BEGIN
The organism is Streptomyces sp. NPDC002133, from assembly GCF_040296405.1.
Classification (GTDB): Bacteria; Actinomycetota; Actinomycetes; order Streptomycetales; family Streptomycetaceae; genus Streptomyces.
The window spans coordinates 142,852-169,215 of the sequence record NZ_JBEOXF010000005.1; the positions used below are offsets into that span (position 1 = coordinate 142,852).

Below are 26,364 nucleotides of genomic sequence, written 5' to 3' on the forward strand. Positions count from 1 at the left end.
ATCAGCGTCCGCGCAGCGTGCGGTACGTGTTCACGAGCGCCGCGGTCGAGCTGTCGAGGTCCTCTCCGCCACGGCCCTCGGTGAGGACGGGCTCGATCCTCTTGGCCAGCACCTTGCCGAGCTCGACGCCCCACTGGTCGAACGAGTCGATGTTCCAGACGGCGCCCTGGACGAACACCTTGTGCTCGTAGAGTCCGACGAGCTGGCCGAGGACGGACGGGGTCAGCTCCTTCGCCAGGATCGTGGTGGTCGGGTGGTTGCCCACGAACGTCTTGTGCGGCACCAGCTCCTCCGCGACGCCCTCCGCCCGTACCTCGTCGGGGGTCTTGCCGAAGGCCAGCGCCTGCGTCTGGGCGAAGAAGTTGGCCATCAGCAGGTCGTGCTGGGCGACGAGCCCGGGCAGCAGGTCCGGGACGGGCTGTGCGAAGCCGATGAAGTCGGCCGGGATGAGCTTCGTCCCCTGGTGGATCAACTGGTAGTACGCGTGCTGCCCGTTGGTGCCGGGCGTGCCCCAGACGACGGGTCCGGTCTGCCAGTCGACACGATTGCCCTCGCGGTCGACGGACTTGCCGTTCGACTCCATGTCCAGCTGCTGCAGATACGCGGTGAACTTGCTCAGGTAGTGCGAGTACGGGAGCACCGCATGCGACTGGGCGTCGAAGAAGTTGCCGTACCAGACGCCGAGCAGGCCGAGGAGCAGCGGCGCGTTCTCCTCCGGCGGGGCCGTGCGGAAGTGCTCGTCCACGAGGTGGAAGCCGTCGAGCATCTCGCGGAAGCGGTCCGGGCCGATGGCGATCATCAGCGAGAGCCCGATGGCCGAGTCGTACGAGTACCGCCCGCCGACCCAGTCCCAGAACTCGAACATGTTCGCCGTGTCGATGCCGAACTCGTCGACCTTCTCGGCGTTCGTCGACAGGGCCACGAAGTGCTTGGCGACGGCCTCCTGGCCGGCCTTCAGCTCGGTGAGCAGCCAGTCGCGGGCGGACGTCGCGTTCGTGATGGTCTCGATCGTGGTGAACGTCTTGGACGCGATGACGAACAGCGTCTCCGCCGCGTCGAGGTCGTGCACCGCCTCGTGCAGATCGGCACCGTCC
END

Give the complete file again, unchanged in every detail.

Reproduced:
The organism is Streptomyces sp. NPDC002133, from assembly GCF_040296405.1.
Classification (GTDB): Bacteria; Actinomycetota; Actinomycetes; order Streptomycetales; family Streptomycetaceae; genus Streptomyces.
The window spans coordinates 142,852-169,215 of the sequence record NZ_JBEOXF010000005.1; the positions used below are offsets into that span (position 1 = coordinate 142,852).

Below are 26,364 nucleotides of genomic sequence, written 5' to 3' on the forward strand. Positions count from 1 at the left end.
ATCAGCGTCCGCGCAGCGTGCGGTACGTGTTCACGAGCGCCGCGGTCGAGCTGTCGAGGTCCTCTCCGCCACGGCCCTCGGTGAGGACGGGCTCGATCCTCTTGGCCAGCACCTTGCCGAGCTCGACGCCCCACTGGTCGAACGAGTCGATGTTCCAGACGGCGCCCTGGACGAACACCTTGTGCTCGTAGAGTCCGACGAGCTGGCCGAGGACGGACGGGGTCAGCTCCTTCGCCAGGATCGTGGTGGTCGGGTGGTTGCCCACGAACGTCTTGTGCGGCACCAGCTCCTCCGCGACGCCCTCCGCCCGTACCTCGTCGGGGGTCTTGCCGAAGGCCAGCGCCTGCGTCTGGGCGAAGAAGTTGGCCATCAGCAGGTCGTGCTGGGCGACGAGCCCGGGCAGCAGGTCCGGGACGGGCTGTGCGAAGCCGATGAAGTCGGCCGGGATGAGCTTCGTCCCCTGGTGGATCAACTGGTAGTACGCGTGCTGCCCGTTGGTGCCGGGCGTGCCCCAGACGACGGGTCCGGTCTGCCAGTCGACACGATTGCCCTCGCGGTCGACGGACTTGCCGTTCGACTCCATGTCCAGCTGCTGCAGATACGCGGTGAACTTGCTCAGGTAGTGCGAGTACGGGAGCACCGCATGCGACTGGGCGTCGAAGAAGTTGCCGTACCAGACGCCGAGCAGGCCGAGGAGCAGCGGCGCGTTCTCCTCCGGCGGGGCCGTGCGGAAGTGCTCGTCCACGAGGTGGAAGCCGTCGAGCATCTCGCGGAAGCGGTCCGGGCCGATGGCGATCATCAGCGAGAGCCCGATGGCCGAGTCGTACGAGTACCGCCCGCCGACCCAGTCCCAGAACTCGAACATGTTCGCCGTGTCGATGCCGAACTCGTCGACCTTCTCGGCGTTCGTCGACAGGGCCACGAAGTGCTTGGCGACGGCCTCCTGGCCGGCCTTCAGCTCGGTGAGCAGCCAGTCGCGGGCGGACGTCGCGTTCGTGATGGTCTCGATCGTGGTGAACGTCTTGGACGCGATGACGAACAGCGTCTCCGCCGCGTCGAGGTCGTGCACCGCCTCGTGCAGATCGGCACCGTCC